By Monica Alonzo
By Stephen Lemons
By Jason P. Woodbury
By Dulce Paloma Baltazar Pedraza
By Ray Stern
By Pete Kotz
By Monica Alonzo
By New Times
Default would have cost Symington his prized project and more than half of his reported net worth. A dip in his net worth would have scared off other lenders he needed for smaller development projects, plunging Symington into a tailspin.
But by the late 1980s, such a scenario loomed. Symington was in a bind.
So he decided to run for governor.
The only way Symington, a Republican, could finance his gubernatorial campaign was to hit up his wife and his mother.
It was illegal to accept more than $550 in contributions from a single contributor. And since Symington and his wife, Ann, kept their personal finances separate, her donor power was limited.
So the Symingtons huddled with lawyers and hatched a plan under which his mother and his wife said they lent money to the candidate and that he in turn lent it to his campaign. They drew up promissory notes requiring repayment in three years, with interest.
As many people suspected at the time, it was all a sham. Ann Symington now admits in sworn testimony that she never intended to collect on the loans.
Symington received more than $1.2 million from his wife and his mother in apparent violation of campaign-finance laws. The cash infusion bought a last-minute advertising campaign that accused his opponent, Terry Goddard, of violating campaign-finance laws.
But during his campaign, Symington did much more than deceive voters and flout campaign-finance laws. Federal prosecutors allege that Symington repeatedly committed fraud by lying to lenders to prop up his real estate company.
In the years following the 1986 Tax Reform Act, Symington always kept more than one version of his personal financial statement. They were secreted in a fireproof cabinet accessible only to him and his secretary.
Symington had two different versions of his April 1, 1986, statement; three different versions of his October 1986 statement; two different statements for December 31, 1987; and two more for December 31, 1988.
The year 1990 was critical for Symington. By then, he was issuing four different financial statements dated December 31, 1989.
Prosecutors say Symington used the various statements to deceive federally insured lenders; these documents compose the heart of the criminal case, accounting for 14 of 22 criminal counts.
"During the campaign, Symington began to present different pictures of his financial condition to different lenders, depending upon whether he was seeking additional financing, in which case he continued to show a large net worth, or whether he was seeking debt relief, in which case he presented himself as a victim of the Arizona real estate depression," prosecutors say in pleadings.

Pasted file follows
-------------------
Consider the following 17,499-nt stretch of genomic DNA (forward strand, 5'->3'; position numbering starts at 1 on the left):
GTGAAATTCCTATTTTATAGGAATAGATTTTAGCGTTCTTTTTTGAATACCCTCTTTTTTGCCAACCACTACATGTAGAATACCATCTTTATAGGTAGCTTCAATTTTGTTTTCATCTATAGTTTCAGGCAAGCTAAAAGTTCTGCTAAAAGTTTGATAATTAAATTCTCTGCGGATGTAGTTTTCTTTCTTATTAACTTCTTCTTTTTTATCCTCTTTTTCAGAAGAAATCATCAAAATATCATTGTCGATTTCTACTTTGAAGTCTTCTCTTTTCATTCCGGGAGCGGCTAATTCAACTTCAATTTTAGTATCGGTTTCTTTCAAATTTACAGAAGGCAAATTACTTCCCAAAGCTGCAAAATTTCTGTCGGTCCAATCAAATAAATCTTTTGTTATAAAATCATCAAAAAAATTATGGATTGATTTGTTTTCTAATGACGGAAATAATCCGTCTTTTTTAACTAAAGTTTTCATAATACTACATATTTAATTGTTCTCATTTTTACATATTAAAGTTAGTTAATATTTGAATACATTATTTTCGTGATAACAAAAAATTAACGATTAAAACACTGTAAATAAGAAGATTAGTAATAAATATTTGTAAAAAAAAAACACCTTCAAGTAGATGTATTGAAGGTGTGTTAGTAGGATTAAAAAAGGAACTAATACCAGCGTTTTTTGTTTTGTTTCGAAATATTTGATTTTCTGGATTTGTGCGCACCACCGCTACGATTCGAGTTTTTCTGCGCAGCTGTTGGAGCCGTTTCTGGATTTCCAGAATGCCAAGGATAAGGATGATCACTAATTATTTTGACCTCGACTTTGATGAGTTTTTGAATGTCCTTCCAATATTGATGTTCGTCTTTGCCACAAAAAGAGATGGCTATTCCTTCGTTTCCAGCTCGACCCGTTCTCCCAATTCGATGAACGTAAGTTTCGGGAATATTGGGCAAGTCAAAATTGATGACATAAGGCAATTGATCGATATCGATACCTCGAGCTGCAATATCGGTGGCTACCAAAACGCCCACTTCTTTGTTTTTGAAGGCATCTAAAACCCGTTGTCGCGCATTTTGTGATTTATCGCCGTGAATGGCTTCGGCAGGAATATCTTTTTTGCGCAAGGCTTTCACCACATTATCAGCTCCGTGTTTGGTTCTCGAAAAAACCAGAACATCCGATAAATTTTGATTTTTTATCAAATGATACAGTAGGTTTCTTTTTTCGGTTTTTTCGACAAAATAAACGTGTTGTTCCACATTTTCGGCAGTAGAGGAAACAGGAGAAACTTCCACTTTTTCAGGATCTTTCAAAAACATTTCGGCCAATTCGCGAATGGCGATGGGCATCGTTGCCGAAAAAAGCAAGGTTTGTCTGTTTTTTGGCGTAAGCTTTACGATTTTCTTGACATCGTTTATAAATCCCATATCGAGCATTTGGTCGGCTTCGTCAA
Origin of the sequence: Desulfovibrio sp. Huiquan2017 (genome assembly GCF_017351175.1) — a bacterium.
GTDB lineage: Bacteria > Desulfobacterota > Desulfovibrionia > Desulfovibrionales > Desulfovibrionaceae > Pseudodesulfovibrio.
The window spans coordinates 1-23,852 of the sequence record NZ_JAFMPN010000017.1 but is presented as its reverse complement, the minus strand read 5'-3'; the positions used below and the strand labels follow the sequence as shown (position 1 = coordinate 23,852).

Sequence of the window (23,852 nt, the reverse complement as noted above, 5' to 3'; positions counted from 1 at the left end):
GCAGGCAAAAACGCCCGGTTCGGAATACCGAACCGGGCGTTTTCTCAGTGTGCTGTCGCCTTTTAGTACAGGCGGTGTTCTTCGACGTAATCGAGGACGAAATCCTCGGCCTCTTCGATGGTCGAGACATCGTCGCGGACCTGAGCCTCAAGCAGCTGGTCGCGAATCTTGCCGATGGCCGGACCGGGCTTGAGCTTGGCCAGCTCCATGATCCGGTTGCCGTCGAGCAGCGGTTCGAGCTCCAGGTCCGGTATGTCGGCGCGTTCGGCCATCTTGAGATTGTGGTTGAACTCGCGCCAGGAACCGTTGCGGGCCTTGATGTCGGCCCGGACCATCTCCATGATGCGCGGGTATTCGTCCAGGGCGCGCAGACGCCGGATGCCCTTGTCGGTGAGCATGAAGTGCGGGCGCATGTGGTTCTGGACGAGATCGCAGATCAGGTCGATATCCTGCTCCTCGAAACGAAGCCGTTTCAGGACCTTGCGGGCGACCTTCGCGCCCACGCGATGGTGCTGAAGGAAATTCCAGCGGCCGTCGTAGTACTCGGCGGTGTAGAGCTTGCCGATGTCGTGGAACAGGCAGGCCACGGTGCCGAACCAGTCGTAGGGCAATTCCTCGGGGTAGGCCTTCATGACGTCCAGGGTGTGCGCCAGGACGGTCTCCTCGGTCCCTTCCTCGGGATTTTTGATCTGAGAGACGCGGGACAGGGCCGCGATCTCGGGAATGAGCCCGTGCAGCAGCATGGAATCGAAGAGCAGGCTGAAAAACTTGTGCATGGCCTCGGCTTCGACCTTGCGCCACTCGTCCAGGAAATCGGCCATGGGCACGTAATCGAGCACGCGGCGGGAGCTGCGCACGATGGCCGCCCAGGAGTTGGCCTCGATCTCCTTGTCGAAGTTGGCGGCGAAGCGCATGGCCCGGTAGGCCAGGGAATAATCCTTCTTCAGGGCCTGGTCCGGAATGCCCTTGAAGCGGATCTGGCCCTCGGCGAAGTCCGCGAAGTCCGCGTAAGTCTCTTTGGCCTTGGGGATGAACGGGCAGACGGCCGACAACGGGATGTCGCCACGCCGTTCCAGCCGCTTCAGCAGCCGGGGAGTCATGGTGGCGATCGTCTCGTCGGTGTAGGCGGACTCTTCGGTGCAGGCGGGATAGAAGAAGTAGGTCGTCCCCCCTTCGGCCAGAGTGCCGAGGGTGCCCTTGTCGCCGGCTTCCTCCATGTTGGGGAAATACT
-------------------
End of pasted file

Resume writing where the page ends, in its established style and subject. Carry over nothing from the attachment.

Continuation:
While stumping for office, Symington also was attempting to extricate himself from yet another errant development, the Mercado in downtown Phoenix.
Symington had personally guaranteed to repay a $10 million Mercado construction loan from First Interstate Bank (now Wells Fargo). He also personally guaranteed a $10 million long-term loan from a consortium of union pension funds that would replace the construction loan once the project was built.
In May 1990, the pension-funds managers indicated they would withhold $2.8 million of the loan intended to finance Mercado tenant improvements. This meant Symington lacked enough money to repay all of the First Interstate loan.
Symington pleaded poverty to First Interstate--despite the fact that he had just given it a financial statement, dated December 31, 1989, saying he was worth $11.9 million.
First Interstate demanded that Symington hand over a new financial statement and told him to disclose the market values and costs of his projects. Symington resubmitted the statement on June 26, 1990, again showing a net worth of $11.9 million but adding a disclaimer: "The current depression in the real estate market makes it difficult to determine real estate value, thus any evaluation is highly subjective . . ."
Three days later, Symington claimed he was flush, telling the pension funds that his December 31, 1989, statement was "true and correct" and that there had been "no material adverse changes."
The pension funds issued the long-term Mercado loan; Symington appeared to be off the hook.
I. Jerome Hirsch put him back on.
In August 1990, Hirsch tried to pledge as collateral a $4.2 million promissory note he had received from Symington for a portion of Hirsch's share in the Esplanade. Hirsch wanted to use the note as security for a loan from Security Pacific Bank.
Security Pacific wanted to see Symington's personal financial statement.
Symington took off the wealthy mask he'd worn for the pension funds a few months earlier and donned his pauper's mask again. On August 23, 1990, Symington submitted yet another version of his December 31, 1989, statement to Security Pacific, but with a new disclaimer: "Because of the current situation of the Arizona real estate economy . . . the value of the assets and net worth shown on the financial statement are now materially and dramatically overstated."
Security Pacific wouldn't accept Symington's promissory note as collateral; Hirsch demanded a meeting with Symington to determine the status of the $4.2 million note.
On August 31, 1990, Symington's attorney told Hirsch's attorney that Symington's stake in the Esplanade was worthless, even though Symington's personal financial statement said his share in the project was worth $7 million.
"Symington's attorney also said that Symington was aware of the federal statute regarding influencing financial institutions, and was avoiding overstating his assets in order not to mislead the bank," prosecutors state in pleadings.